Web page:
Reasons to be Dollar Bearish: Sub-Prime, Halliburton, Retail Sales
Complex Made Simple

Reasons to be Dollar Bearish: Sub-Prime, Halliburton, Retail Sales

Reasons to be Dollar Bearish: Sub-Prime, Halliburton, Retail Sales

• Reasons to be Dollar Bearish: Sub-Prime, Halliburton, Retail Sales • Hawkish Liebscher Comments Sends Euro Higher • Japanese Yen Erases Earlier Gains Despite Firmer GDP Data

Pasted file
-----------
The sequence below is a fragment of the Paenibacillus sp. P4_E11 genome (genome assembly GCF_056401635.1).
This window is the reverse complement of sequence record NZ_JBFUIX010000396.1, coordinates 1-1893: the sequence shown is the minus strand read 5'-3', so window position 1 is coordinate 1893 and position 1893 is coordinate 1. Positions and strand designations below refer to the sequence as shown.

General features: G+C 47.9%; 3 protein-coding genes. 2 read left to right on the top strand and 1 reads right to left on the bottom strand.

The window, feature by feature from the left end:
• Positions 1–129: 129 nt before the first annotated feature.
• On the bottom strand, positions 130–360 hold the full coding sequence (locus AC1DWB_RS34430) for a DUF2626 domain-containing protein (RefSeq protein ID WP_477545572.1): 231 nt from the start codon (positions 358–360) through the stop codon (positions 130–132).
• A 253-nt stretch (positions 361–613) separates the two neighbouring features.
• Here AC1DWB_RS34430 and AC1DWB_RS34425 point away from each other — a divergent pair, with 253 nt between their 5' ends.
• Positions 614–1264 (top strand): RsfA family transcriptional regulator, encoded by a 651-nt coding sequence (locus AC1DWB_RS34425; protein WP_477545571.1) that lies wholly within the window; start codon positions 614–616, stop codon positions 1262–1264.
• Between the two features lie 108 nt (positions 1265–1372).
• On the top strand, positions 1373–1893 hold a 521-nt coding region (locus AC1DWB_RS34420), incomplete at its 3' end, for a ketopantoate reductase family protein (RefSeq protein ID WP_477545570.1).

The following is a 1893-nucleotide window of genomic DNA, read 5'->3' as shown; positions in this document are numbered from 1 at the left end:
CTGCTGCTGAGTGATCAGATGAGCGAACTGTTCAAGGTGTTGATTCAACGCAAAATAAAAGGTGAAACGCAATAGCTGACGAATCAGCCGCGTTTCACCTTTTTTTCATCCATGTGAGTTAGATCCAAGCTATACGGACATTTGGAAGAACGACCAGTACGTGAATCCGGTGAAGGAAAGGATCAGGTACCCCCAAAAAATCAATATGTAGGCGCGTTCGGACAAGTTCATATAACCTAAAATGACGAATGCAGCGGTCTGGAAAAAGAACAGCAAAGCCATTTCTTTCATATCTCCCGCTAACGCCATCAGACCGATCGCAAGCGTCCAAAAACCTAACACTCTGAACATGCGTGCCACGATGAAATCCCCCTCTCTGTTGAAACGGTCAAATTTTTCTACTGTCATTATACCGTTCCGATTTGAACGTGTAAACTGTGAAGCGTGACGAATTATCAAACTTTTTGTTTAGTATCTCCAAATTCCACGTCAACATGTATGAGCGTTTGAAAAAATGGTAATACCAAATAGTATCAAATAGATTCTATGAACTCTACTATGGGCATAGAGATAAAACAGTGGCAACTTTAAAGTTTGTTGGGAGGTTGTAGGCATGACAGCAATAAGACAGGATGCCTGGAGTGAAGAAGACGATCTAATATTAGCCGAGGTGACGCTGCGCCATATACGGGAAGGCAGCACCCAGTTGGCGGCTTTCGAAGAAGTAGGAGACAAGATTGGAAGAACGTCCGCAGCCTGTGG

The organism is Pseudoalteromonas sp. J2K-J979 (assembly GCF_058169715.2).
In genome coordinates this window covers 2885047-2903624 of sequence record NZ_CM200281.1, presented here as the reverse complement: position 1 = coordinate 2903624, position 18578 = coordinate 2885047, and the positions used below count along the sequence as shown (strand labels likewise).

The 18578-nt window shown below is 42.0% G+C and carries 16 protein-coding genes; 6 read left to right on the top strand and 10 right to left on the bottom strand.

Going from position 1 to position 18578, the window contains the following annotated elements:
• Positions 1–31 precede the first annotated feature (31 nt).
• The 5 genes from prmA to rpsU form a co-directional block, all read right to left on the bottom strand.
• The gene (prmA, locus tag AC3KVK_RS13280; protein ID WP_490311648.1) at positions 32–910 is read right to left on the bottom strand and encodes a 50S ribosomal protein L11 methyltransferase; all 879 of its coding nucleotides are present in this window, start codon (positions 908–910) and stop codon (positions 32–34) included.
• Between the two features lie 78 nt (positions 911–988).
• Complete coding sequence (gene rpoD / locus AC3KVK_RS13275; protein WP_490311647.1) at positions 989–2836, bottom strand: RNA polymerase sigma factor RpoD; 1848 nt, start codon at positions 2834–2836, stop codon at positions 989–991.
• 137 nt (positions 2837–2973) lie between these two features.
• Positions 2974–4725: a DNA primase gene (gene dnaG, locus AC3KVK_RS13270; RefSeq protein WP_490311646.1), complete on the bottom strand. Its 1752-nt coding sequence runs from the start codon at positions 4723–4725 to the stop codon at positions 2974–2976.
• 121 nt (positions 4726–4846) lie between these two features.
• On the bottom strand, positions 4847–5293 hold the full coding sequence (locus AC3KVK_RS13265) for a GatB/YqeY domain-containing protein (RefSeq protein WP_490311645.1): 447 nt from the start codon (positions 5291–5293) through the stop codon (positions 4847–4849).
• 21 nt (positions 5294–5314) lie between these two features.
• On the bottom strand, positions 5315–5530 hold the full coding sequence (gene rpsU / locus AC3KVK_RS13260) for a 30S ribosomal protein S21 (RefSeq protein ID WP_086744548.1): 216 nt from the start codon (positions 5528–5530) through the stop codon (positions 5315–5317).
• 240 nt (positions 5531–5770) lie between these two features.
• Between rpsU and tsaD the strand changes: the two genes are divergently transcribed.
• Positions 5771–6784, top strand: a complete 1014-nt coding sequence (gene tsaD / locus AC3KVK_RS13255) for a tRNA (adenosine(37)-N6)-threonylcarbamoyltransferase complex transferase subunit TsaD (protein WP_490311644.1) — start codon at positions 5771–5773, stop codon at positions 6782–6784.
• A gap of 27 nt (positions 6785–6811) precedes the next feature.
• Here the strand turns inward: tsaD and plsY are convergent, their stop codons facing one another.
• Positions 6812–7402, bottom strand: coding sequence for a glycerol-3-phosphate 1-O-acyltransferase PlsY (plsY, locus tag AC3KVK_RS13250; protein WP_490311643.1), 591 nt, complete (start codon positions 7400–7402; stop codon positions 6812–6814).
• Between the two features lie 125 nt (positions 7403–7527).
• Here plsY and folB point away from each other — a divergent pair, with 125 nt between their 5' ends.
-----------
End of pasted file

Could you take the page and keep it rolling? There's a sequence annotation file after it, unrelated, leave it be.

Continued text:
US Dollar – Even though there was no US data released today, the market had plenty of reasons to be bearish the US dollar. First, shares of New Century Financial were suspended for trading this morning, raising concerns that the company may have no choice but to file for bankruptcy. The problem in the sub-prime lending sector is worsening and run the risk of impacting the housing market as a whole. Mortgage lenders are expected to tighten their lending rules, regardless of whether they lend to the sub-prime market or not. With housing inventory at a 3 month high, prices could soon be affected as well. In addition to New Century Financial, Halliburton also announced that it will be moving its corporate headquarters from Houston to Dubai. Their move is a no-win situation for the US economy and US dollar. Not only will it shave hundreds of millions of dollars from tax revenue, but the economic and political consequences of their move could bring out old concerns that many traders and investors may have already forgotten about – which include the twin deficits and protectionism. If Halliburton gets away with this and Congress fails to block them, more US companies may follow suit – which could hurt the labor market and take away even more tax revenue. Adding to the dollar bearish sentiment in the market are expectations for weaker US retail sales tomorrow. February was one of the coldest months on record and Wal-Mart has already missed its sales forecasts as a result. Retail sales should set the tone for the first part of the week until Thursday when we have producer prices, net foreign purchases of US Securities and the Philadelphia Fed index on the docket.